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Snappers Tor

Hemery's Middleworth Tor

William Crossing is the first to describe the location of this outcrop on the lower slope of the Down Tor ridge, mentioning it twice in his Guide; the first mention, when describing a walk from Cuckoo Rock to Dean Combe, is the most illuminative; "The farm of Dean Combe is seen near by. From here the road runs on to Middleworth before reaching which a fine grove of trees is passed. Above this R. is Snappers Tor."

He describes the tor a second time, when walking in the other direction; "As we near the farm we notice very close to us on the left a pile of rocks, the blocks composing which are of large size. This though sometimes regarded as an outer pile of Down Tor, being placed on the flank of the hill on which the latter rises, is yet rightly given the locality a distinctive name. It is there known as Snappers Tor, and while not of great height is certainly striking in appearance."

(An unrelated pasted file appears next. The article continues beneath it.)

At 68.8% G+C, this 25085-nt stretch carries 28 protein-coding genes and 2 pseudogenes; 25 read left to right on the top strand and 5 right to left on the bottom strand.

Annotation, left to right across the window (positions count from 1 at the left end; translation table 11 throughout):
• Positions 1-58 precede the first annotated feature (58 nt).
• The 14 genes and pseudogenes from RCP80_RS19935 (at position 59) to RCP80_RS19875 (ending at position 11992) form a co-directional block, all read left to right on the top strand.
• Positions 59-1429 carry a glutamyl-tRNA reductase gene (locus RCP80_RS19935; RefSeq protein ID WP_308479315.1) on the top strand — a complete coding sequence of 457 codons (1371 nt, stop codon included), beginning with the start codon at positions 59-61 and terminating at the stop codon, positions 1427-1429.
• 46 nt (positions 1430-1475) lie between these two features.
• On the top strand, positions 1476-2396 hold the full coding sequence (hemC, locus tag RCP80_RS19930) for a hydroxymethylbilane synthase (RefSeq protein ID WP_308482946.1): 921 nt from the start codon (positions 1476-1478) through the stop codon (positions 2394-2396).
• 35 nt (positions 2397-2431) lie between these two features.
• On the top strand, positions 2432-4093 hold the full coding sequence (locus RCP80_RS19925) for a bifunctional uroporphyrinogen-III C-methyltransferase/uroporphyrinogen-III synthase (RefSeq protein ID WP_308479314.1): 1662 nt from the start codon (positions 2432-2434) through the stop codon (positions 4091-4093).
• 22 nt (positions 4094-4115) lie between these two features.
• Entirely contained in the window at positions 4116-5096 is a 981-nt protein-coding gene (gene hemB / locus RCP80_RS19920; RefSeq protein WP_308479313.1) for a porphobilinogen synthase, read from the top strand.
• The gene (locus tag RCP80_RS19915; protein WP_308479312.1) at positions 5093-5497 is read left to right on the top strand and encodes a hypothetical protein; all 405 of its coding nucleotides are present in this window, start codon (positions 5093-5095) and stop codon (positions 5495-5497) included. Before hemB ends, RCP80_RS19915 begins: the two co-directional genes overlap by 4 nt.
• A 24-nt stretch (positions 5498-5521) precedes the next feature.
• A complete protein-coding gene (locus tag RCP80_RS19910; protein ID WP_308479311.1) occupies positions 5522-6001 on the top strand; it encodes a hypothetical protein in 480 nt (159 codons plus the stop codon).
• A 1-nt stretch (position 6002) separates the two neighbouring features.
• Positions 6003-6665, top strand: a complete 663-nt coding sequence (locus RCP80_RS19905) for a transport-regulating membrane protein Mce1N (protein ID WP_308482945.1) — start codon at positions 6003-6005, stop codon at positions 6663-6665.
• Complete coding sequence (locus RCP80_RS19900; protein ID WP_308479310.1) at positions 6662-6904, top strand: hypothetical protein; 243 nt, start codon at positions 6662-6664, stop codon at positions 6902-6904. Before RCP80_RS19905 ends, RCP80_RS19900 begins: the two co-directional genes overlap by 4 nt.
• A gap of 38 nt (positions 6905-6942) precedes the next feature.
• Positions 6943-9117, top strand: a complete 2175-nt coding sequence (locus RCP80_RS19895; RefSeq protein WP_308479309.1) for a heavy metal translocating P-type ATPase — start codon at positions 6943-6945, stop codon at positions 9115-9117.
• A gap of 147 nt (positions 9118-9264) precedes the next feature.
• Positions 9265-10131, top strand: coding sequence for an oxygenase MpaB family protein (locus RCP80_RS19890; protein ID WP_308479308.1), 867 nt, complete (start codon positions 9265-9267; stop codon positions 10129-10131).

Eric Hemery describes the same outcrop but goes with the name 'Middleworth Tor', siting a lower pile as Snappers Tor. However, it is Crossing's location that is preferred and is also supported by the Tithe Map for Walkhampton showing two plots of land named 'Snappers' higher on the Down, the theory being that the lower pile is Middleworth Tor and named after the farm of the same name.

Snappers Tor
The map above is not a navigation tool and we recommend that the grid reference shown below is used in conjunction with an Ordnance Survey map and that training in its use with a compass is advised.
Grid Ref:
SX 5733 6930
Tor Classification:
Rock Type:
William Crossing
Eric Hemery: High Dartmoor
William Crossing: Gems in a Granite Setting
Tim Jenkinson: Dartmoor Magazine Issue 46 Spring 1997: The Lesser Known Tors Beneath Down Tor: Naming and Locating p.19
Devon County Council: Tithe Map for the Parish of Walkhampton

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